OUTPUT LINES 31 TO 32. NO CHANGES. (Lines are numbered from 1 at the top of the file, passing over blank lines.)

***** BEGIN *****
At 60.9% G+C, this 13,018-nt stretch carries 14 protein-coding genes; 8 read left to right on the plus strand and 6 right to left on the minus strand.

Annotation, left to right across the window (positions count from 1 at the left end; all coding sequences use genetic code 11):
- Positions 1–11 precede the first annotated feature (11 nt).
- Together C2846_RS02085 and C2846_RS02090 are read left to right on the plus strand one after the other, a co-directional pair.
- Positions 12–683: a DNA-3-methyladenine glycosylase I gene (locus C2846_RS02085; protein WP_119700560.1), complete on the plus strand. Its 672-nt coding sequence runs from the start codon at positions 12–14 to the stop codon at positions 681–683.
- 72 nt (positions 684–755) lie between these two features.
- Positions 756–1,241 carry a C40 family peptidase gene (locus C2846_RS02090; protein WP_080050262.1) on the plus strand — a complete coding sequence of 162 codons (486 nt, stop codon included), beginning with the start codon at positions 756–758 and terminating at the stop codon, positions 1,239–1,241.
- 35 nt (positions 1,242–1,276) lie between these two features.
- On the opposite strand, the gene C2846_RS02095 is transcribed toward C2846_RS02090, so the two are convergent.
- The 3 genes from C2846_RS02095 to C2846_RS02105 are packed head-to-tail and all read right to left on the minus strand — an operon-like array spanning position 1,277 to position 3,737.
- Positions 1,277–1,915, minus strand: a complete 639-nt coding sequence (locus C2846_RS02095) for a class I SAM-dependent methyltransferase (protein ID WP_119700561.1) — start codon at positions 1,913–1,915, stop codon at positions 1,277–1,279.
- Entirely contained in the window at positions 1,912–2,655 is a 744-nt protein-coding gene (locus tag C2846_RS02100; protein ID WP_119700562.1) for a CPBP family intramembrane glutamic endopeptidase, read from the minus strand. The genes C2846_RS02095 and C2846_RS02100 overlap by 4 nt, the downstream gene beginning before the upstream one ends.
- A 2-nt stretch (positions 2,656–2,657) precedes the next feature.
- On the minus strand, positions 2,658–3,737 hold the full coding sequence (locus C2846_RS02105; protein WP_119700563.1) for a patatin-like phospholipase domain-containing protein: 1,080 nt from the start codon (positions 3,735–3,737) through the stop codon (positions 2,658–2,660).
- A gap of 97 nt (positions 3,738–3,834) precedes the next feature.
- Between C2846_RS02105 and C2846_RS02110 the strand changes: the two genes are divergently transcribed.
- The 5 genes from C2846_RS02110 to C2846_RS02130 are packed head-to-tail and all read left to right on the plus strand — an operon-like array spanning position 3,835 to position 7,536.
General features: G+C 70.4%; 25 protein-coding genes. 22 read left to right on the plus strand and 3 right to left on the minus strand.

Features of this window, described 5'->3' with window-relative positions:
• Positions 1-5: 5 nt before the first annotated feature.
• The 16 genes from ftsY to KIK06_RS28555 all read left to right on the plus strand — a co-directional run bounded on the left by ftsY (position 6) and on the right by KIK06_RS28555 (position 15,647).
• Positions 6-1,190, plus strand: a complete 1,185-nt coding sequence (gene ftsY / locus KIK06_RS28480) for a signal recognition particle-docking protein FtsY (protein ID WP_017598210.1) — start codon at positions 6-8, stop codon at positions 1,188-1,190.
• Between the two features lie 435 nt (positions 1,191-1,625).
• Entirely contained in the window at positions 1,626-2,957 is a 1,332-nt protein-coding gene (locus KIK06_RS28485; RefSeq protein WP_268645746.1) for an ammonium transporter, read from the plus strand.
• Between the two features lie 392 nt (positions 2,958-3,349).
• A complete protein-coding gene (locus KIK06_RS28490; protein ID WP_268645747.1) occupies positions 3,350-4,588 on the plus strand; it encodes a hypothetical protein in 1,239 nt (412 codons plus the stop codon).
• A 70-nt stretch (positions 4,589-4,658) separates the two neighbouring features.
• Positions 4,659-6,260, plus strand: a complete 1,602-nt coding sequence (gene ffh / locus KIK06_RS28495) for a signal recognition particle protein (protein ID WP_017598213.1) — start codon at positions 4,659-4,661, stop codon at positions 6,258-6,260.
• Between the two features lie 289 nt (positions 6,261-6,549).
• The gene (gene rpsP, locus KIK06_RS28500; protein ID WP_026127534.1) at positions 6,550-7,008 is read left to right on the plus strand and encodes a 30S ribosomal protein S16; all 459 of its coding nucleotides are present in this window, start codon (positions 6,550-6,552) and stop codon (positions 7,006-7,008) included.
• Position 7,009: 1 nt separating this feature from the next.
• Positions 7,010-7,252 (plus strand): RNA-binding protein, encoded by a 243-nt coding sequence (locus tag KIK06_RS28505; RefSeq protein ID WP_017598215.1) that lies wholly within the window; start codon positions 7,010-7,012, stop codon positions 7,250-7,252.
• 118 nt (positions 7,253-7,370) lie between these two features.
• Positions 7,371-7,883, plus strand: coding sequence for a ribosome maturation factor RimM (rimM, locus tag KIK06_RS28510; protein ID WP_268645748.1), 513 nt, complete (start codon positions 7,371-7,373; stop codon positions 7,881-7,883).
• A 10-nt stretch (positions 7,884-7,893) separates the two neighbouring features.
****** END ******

• Position 7,009: 1 nt separating this feature from the next.
• Positions 7,010-7,252 (plus strand): RNA-binding protein, encoded by a 243-nt coding sequence (locus tag KIK06_RS28505; RefSeq protein ID WP_017598215.1) that lies wholly within the window; start codon positions 7,010-7,012, stop codon positions 7,250-7,252.